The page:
Articles on MIT Press

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Understanding how the world works as a system is vital. Rigmarole

Does science literacy matter? Yes, and here’s why

When the email notice for The Weekend Conversation landed on Saturday, I was intrigued and slightly startled by the opening teaser from the site’s Science + Technology editor, Paul Dalgarno. He got one…
The urban civilisation drawn to cities innovates and enriches. Even in Melbourne. melburnian/Flickr

In search of a formula with which to build better cities

When Isaac Newton produced his Laws of Motion in 1687, it led to speculation that his new gravitational force could explain the social forces between people. Thinkers put forward various arguments for…
Technology such as the iPad has been found to affect our wellbeing both positively and negatively. AAP/Tracey Nearmy

We could be superheroes: the era of positive computing

Digital technologies have made their way into all aspects of our lives that influence our wellbeing - affecting everything from social relationships and curiosity to engagement and learning. Psychologists…
Jude Law and Catherine Zeta-Jones as psychiatrists discussing the treatment of Side Effects’ protagonist Emily Taylor. Village Roadshow

Side effects of the Hollywood treatment: pharma ethics dumped for thriller plot

When a drug returns more than a billion dollars in sales, it hits blockbuster status. So, notching up over US$11 billion in 2011 antidepressants are bona fide showstoppers. But these little pills have…
Drugs treat symptoms but do nothing to help people navigate depression. Shutterstock

Treating depression ethically requires more than drugs

Spot the problem in this scenario. Richard* is stressed. While he’s a high-flyer (a Rhodes Scholar no less), he’s under the pump at work and has just moved his family across nations. The job is taking…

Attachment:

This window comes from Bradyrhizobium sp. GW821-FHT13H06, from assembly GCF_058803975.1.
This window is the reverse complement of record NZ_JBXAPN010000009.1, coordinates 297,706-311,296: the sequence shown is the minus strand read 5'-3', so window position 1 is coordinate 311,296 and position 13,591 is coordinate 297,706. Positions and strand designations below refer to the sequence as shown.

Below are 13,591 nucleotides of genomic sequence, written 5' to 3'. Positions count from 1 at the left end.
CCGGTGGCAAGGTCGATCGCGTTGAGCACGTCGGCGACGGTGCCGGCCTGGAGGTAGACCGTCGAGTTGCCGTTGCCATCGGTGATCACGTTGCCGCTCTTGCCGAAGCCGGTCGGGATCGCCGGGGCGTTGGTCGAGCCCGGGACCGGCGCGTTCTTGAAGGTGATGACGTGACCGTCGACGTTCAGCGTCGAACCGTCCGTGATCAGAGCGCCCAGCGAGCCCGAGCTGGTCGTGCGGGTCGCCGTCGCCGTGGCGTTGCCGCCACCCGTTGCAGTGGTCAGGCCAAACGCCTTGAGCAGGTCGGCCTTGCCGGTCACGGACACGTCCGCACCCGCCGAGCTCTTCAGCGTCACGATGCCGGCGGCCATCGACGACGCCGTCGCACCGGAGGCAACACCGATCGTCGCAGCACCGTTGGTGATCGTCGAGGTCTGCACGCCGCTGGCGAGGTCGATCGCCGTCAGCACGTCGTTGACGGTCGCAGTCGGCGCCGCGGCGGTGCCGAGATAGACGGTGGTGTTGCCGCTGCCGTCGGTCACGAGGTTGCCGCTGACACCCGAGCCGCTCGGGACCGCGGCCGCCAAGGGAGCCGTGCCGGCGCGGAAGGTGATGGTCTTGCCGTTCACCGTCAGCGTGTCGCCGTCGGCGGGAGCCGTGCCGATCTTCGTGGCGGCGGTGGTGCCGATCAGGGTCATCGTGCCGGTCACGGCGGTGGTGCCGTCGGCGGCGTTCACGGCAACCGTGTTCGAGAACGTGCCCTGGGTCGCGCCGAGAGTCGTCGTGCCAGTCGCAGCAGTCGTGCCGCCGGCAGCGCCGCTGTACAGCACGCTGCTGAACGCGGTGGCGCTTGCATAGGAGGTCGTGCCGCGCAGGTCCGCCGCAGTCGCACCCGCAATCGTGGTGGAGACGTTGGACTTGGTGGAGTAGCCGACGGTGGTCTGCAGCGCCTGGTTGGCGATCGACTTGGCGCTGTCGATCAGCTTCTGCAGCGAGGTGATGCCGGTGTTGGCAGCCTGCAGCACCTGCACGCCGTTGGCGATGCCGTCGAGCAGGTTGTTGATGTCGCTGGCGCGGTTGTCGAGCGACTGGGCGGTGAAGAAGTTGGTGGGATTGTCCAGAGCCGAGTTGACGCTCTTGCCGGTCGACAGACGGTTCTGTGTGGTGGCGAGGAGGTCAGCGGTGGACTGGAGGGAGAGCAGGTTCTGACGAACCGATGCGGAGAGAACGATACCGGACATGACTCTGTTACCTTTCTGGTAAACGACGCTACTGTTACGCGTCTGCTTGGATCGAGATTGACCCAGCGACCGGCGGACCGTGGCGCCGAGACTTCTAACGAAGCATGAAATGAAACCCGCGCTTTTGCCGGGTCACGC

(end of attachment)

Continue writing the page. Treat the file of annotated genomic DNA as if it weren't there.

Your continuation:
From hot property to unwanted waste: it’s time to rethink the way we design, produce and reuse new products. Obsolete computer image from

A cooler planet by design

Many of us get frustrated with the slow pace of international action on climate change. But powerless as we feel, we can still make a difference by rethinking the way we design our lives. Design is rarely…
Worrying about the future is bad for your survival - have we evolved to prefer optimism? Vassilis Galanos

How we evolved to reject climate science

Is it any wonder so many people turn their back on climate science? Who wants to hear - as the World Bank told us today - we’re heading for a four-degree-warmer world, with more heatwave deaths and life-threatening…
Lance Armstong listens to the national anthem on the podium after winning the 2005 Tour de France. EPA/SRDJAN SUKI

The Lance Armstrong paradox: how saving lives can be wrong

The Union Cycliste Internationale (UCI) has officially upended the Elysian podium that held Lance Armstrong aloft as victor of seven Tours de France. Its ruling comes in the wake of the damning judgement…
If saving lives is the goal, a ban on tobacco looms large to anyone who cares to look. David Hegarty

Why banning cigarettes is the next step in tobacco control

The Federal government’s High Court win on cigarette plain packaging is another sign that the carcinogenic mist is dispersing to finally reveal the smoking elephant in our collective lounge room. The pachyderm…

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